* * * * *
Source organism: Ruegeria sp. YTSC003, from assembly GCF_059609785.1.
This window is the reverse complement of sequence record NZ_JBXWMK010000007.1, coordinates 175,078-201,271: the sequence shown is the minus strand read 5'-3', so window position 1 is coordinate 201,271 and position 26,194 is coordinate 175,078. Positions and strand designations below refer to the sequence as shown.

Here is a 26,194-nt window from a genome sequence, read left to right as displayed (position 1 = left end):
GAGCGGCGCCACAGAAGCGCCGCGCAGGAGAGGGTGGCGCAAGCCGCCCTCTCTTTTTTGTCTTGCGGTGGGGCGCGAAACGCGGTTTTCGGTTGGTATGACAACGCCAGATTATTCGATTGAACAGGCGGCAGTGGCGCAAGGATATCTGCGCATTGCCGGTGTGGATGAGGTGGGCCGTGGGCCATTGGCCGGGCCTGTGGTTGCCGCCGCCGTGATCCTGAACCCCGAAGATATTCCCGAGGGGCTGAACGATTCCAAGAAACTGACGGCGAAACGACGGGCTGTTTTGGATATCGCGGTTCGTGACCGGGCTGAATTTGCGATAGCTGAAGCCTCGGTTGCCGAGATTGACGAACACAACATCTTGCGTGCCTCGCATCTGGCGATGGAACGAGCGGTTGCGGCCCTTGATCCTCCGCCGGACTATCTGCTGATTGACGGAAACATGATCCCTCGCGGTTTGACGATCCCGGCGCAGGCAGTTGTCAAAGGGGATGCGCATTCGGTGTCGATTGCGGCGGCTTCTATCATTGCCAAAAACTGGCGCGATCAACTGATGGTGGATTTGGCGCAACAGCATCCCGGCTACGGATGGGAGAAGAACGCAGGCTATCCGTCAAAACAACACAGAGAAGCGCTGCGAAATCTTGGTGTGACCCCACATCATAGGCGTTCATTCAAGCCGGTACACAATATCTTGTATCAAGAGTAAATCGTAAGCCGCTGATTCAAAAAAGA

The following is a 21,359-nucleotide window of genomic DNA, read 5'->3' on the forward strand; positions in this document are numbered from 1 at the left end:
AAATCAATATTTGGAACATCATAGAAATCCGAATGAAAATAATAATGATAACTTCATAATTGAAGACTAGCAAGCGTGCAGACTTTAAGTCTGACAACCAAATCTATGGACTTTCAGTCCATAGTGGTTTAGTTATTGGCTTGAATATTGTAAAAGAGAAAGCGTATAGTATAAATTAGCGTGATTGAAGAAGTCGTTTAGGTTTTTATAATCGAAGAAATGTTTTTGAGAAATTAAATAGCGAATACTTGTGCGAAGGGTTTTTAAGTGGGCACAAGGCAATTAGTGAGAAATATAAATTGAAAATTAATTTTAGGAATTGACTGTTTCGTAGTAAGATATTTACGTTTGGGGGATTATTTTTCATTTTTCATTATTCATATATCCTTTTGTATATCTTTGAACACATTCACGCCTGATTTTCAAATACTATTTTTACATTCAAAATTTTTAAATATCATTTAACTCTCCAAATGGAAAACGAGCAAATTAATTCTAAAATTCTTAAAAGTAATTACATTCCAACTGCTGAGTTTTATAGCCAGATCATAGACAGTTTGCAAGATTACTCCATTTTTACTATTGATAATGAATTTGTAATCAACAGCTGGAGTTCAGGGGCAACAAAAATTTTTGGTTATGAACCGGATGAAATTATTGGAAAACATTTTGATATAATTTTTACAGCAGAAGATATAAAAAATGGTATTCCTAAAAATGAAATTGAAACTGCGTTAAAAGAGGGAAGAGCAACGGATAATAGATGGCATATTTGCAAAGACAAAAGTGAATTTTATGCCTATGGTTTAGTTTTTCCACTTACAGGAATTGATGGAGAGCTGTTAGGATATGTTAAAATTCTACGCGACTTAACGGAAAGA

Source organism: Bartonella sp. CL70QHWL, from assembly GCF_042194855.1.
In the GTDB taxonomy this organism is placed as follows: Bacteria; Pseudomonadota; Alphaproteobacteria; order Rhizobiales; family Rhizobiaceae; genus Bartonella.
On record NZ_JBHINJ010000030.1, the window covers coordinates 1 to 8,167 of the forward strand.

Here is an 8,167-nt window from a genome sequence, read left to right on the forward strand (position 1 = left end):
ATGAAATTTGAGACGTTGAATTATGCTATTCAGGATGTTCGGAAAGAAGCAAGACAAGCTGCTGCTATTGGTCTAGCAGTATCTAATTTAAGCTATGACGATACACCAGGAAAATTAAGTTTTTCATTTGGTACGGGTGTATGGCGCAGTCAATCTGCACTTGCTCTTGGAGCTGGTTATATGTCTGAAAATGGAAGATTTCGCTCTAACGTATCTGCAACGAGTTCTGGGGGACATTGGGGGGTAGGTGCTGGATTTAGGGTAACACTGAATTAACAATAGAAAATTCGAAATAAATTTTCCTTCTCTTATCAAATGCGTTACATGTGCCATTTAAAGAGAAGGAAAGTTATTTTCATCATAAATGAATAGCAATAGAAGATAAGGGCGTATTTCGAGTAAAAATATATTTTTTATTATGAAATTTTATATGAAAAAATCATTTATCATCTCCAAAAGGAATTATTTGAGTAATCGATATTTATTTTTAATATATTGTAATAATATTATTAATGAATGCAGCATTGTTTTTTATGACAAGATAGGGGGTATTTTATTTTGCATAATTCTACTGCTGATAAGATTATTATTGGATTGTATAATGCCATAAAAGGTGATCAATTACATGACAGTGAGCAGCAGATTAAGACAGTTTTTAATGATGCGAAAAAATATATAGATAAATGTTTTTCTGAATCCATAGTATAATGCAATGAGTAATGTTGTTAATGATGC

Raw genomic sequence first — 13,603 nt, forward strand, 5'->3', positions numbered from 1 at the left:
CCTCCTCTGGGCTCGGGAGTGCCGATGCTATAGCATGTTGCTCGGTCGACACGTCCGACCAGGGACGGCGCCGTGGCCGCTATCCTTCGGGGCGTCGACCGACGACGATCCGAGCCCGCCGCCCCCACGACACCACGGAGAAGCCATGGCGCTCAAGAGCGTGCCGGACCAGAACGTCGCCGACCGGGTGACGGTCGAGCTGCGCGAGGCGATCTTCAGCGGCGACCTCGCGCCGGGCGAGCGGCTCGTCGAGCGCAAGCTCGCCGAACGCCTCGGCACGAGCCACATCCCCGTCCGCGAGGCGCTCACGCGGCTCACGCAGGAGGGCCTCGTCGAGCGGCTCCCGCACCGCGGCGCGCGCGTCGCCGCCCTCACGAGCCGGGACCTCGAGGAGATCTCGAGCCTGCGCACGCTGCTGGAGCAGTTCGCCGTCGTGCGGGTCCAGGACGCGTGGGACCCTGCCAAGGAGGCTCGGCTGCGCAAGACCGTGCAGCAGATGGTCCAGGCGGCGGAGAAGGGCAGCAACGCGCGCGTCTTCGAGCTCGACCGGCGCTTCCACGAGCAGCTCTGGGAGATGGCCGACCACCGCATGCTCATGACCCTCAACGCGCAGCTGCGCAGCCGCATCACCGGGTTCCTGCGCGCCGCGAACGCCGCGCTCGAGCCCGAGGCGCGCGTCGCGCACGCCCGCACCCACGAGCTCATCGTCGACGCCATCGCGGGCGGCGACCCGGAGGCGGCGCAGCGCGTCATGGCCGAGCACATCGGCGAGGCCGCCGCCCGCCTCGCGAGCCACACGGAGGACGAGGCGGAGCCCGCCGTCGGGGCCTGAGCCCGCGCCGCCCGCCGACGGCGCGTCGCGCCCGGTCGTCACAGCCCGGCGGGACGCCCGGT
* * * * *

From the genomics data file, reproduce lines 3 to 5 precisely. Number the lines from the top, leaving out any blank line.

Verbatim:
Here is a 26,194-nt window from a genome sequence, read left to right as displayed (position 1 = left end):
GAGCGGCGCCACAGAAGCGCCGCGCAGGAGAGGGTGGCGCAAGCCGCCCTCTCTTTTTTGTCTTGCGGTGGGGCGCGAAACGCGGTTTTCGGTTGGTATGACAACGCCAGATTATTCGATTGAACAGGCGGCAGTGGCGCAAGGATATCTGCGCATTGCCGGTGTGGATGAGGTGGGCCGTGGGCCATTGGCCGGGCCTGTGGTTGCCGCCGCCGTGATCCTGAACCCCGAAGATATTCCCGAGGGGCTGAACGATTCCAAGAAACTGACGGCGAAACGACGGGCTGTTTTGGATATCGCGGTTCGTGACCGGGCTGAATTTGCGATAGCTGAAGCCTCGGTTGCCGAGATTGACGAACACAACATCTTGCGTGCCTCGCATCTGGCGATGGAACGAGCGGTTGCGGCCCTTGATCCTCCGCCGGACTATCTGCTGATTGACGGAAACATGATCCCTCGCGGTTTGACGATCCCGGCGCAGGCAGTTGTCAAAGGGGATGCGCATTCGGTGTCGATTGCGGCGGCTTCTATCATTGCCAAAAACTGGCGCGATCAACTGATGGTGGATTTGGCGCAACAGCATCCCGGCTACGGATGGGAGAAGAACGCAGGCTATCCGTCAAAACAACACAGAGAAGCGCTGCGAAATCTTGGTGTGACCCCACATCATAGGCGTTCATTCAAGCCGGTACACAATATCTTGTATCAAGAGTAAATCGTAAGCCGCTGATTCAAAAAAGA

The following is a 21,359-nucleotide window of genomic DNA, read 5'->3' on the forward strand; positions in this document are numbered from 1 at the left end: